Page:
Mark Hamblett - New York Law Journal - June 8, 2016
The U.S. government will have to show its need to protect classified information justifies extensive post-release supervision of Jonathan Pollard, the former naval intelligence analyst who served 30 years behind bars for spying for Israel.
Southern District Judge Katherine Forrest has ordered the government to produce for her in camera inspection material officials believe will be in peril before she decides whether Pollard's lawyers have a "need to know" the information as they argue that two restrictions imposed on their client should be removed.
Pollard in 1984 and 1985 passed suitcases of material, including intelligence publications and satellite photos on such sensitive topics as Soviet and Arab states' military capability, to the Israeli government for photocopying.
Pursuant to a written plea agreement, Pollard pleaded guilty in 1986 to a single count of conspiracy to deliver national defense information to a foreign government and, in 1987 he was sentenced to life in prison.
Pollard became a cause celebre in Israel and Israeli officials spent years pressuring the United States to commute his sentence, without success.
Pollard, 62, was paroled in 2015, and, the day he walked out of prison on Nov. 20, he filed Pollard v. U.S. Parole Commission, 15-cv-9131, a habeas petition challenging two conditions imposed by the commission.
The first is that he be subjected to Global Positioning Systems (GPS) monitoring and a 7:00 p.m. to 7:00 a.m. curfew restriction by the U.S. Probation Service. The second is that his probation officer can make unannounced examinations of his computer and computer devices. The officer can make copies of the stored material or seize the devices themselves for a more thorough inspection-a power that Pollard argues is problematic for any future employer.
At oral argument in December, Forrest ruled from the bench saying the U.S. Parole Commission's reasons were "insufficient to support the nature and breadth of the restrictions," and she remanded to the commission.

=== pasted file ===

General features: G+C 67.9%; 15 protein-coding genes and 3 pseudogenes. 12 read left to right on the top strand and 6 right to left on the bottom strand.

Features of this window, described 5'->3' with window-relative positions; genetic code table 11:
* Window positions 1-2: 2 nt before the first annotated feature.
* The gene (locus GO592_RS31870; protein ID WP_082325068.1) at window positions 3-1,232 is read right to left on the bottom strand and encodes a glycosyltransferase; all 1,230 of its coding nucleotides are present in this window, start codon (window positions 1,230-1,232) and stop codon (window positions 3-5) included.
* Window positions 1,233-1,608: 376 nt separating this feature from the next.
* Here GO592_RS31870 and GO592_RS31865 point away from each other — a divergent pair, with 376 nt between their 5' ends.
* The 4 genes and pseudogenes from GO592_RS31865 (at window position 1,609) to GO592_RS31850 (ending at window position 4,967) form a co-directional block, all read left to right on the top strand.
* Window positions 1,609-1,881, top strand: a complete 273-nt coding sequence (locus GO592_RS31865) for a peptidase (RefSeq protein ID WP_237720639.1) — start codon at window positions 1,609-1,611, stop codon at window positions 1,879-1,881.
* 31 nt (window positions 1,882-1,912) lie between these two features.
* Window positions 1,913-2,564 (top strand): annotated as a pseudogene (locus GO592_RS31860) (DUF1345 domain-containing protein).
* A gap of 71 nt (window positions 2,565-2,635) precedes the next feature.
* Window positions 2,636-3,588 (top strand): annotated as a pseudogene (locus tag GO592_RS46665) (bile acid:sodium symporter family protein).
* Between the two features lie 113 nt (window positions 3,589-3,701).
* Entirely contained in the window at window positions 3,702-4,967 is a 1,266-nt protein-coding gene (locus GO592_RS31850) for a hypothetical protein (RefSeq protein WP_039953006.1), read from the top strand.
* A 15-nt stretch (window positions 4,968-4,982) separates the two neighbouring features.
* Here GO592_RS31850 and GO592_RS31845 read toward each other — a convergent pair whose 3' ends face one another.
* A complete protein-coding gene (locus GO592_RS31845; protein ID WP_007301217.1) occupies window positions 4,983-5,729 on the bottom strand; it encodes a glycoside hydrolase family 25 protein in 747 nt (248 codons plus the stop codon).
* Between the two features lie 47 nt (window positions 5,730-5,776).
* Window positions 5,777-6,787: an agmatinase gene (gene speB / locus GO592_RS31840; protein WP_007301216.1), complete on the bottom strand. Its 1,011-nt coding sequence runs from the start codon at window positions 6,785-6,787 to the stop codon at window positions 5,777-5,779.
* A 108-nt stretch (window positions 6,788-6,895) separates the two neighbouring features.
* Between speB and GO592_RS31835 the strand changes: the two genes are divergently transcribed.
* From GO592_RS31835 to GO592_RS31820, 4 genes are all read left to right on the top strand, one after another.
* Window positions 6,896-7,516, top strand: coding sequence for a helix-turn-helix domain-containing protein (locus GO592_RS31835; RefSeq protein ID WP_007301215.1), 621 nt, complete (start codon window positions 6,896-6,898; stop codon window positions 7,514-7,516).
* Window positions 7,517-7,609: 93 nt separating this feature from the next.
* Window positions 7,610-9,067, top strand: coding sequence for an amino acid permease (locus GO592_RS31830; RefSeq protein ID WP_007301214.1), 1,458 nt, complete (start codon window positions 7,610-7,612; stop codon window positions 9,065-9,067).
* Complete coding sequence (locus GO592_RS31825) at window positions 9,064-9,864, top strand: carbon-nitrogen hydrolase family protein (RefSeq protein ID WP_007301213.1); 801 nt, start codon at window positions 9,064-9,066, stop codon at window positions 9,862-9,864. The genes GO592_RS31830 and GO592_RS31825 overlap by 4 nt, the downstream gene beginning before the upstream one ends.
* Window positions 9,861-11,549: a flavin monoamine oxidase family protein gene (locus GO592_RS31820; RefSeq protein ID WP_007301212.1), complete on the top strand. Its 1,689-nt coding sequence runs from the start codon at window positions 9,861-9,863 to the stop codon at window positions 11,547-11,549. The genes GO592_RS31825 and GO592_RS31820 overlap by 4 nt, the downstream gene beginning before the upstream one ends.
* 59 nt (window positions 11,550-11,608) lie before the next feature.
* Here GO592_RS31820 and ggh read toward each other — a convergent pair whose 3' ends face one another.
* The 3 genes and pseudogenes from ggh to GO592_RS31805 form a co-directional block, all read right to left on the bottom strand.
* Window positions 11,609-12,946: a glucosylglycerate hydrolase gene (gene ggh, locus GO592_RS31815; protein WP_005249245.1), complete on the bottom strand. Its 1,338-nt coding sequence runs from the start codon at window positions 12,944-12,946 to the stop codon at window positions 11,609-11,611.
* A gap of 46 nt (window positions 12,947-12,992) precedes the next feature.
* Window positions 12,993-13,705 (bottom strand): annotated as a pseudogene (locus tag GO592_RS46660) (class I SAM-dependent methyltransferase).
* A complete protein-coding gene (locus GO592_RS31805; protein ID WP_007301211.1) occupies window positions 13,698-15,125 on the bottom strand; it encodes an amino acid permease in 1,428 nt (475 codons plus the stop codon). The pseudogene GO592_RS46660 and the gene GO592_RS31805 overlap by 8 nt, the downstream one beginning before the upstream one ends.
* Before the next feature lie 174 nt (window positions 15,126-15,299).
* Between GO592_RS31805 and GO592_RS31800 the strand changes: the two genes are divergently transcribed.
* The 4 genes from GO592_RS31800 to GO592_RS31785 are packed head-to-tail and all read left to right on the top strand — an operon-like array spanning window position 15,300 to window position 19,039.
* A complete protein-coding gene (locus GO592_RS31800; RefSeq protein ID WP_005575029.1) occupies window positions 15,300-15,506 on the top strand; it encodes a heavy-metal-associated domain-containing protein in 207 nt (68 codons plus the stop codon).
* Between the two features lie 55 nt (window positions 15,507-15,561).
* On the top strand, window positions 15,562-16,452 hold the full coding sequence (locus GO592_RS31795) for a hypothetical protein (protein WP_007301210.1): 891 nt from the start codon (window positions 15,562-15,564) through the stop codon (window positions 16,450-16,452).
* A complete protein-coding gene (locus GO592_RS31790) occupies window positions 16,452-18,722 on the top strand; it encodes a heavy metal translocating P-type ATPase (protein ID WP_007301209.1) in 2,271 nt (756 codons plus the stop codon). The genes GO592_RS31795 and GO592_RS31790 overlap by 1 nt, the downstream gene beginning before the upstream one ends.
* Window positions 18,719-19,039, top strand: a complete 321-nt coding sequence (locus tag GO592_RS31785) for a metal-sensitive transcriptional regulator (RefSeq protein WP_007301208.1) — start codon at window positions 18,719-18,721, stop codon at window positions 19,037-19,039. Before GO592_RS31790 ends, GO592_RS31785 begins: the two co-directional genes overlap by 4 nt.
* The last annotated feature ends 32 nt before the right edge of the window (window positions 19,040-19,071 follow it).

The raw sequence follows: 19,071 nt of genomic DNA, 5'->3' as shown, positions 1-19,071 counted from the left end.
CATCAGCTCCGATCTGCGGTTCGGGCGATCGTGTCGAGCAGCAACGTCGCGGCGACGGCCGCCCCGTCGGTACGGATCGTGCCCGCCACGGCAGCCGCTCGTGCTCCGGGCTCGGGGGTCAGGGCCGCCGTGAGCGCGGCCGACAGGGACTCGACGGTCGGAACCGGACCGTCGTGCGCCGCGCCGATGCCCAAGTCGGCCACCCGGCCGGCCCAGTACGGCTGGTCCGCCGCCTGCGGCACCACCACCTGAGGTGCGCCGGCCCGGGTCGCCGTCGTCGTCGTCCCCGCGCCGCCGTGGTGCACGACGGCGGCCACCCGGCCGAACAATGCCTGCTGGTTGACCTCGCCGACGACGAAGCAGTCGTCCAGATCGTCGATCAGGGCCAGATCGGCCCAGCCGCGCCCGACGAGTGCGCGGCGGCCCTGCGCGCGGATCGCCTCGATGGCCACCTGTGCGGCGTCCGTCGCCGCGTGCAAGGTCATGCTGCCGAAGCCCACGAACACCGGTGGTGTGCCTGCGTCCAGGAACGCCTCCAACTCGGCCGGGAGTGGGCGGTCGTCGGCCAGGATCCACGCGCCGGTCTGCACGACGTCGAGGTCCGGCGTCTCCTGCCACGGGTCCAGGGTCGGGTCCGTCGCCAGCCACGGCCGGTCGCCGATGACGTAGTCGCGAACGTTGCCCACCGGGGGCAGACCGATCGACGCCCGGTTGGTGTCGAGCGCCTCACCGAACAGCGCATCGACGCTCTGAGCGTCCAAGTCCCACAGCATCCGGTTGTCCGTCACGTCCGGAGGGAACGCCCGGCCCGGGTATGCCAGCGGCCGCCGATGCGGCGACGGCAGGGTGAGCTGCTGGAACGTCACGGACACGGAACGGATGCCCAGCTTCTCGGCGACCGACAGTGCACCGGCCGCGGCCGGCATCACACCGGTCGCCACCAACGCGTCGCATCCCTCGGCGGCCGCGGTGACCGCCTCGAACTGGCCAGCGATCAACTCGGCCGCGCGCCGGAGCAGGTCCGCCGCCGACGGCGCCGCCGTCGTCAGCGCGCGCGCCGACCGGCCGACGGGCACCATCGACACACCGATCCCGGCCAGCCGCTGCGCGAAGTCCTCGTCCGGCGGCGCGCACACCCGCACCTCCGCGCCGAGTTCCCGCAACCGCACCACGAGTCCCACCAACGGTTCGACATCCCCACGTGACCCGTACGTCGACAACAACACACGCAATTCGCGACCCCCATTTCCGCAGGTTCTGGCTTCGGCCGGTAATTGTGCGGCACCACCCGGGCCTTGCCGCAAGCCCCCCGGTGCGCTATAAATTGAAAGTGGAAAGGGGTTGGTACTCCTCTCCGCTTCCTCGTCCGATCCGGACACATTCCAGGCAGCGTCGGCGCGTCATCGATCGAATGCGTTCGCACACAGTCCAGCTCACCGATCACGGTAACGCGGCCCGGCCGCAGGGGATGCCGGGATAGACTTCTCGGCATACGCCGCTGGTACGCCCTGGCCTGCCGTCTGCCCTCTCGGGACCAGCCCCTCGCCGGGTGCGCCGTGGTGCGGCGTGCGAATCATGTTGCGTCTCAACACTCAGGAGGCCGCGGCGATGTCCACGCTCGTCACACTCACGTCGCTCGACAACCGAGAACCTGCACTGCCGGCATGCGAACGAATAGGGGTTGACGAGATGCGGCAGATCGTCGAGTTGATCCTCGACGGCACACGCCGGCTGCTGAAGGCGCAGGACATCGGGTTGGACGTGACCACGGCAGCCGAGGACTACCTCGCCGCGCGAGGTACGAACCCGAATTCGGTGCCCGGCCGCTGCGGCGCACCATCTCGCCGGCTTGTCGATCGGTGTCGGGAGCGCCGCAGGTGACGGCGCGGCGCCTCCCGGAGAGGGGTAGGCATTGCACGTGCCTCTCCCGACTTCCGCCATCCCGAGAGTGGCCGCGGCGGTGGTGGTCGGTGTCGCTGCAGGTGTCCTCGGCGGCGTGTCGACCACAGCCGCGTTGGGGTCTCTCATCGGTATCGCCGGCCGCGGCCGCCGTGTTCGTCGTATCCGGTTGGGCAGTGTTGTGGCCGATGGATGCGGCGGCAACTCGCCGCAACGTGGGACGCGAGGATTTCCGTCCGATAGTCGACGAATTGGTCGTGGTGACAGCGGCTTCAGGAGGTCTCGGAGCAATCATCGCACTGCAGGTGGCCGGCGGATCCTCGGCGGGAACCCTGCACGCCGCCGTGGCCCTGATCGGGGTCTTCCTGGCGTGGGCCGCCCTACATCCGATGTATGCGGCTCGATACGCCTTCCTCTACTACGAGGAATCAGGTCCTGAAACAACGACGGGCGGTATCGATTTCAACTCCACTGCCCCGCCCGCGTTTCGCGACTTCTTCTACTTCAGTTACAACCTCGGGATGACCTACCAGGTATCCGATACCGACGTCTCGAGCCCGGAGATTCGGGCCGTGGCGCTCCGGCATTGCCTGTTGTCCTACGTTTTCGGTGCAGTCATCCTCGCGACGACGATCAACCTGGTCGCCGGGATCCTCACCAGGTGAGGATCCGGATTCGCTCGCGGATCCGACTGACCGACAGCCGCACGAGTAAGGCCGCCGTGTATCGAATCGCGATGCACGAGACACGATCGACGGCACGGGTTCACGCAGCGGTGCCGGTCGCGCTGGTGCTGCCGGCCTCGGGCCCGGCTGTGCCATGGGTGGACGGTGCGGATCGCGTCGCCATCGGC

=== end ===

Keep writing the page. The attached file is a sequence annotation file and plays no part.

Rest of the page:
But the Parole Commission upheld the restrictions in March, noting that Pollard "compromised information that remains classified at the top secret and secret levels and future unauthorized disclosure of the information could risk harm to the national security of the United States."
Forrest issued an order reopening the case on April 12.
While Pollard cited statements by former U.S. National Security Advisor Robert McFarlane and former Senate Intelligence Committee member Dennis DeConcini that the information he possessed was stale, the government cited current Director of National Intelligence James Clapper as insisting that the information remains properly classified.
Part of the dispute is over the Parole Commission's insistence that the GPS monitoring/curfew restrictions are necessary because of Pollard's professed desire to live in Israel, with the Parole Commission stating in papers that "GPS monitoring will allow for location tracking to determine if there is further deception and/or unauthorized travel."
As to the computer monitoring provision, the Parole Commission stated to Pollard that, "As a practical matter, the boundaries between personal and business computer use are blurred" and the condition will help the United States' probation office "with ensuring you are complying with your ongoing obligation under the plea agreement."
Attacking the restrictions, Pollard's legal team, led by Eliot Lauer of Curtis, Mallet-Prevost, Colt & Mosle, argues in papers filed with the judge that, "It is undisputed that Mr. Pollard does not have any classified documents in his possession, and the only information he could possibly disclose is anything he might have retained in his head from over 30 years ago."
For Forrest, the issue was how much process Pollard is due in challenging the restrictions, and she instructed the government to "disclose to Pollard's attorneys the 'gist or substance' of its submission ... at a high level of generality."
Forrest then dealt with Executive Order 13526 - which governs how national security information is classified and who can see it-and the government's argument that Pollard's lawyers do not have the appropriate "need-to-know."
The judge decided that she needed to undertake a "limited but careful review" of the government's ex parte filings "addressing the types of classified information" at issue in order to pass judgment on its claim Pollard's lawyers don't "need-to-know."
"The court's review will be appropriately deferential to executive expertise, but will not be a rubber stamp for an agency decision," she said.
Assistant U.S. Attorney Rebecca Sol Tinio represents the government.
Lauer is joined in representing Pollard by Curtis, Mallet-Prevost partner Jacques Semmelman, counsel Gabriel Hertzberg and counsel and associate Sylvi Sareva.
Oral argument in the case is set for July 22.
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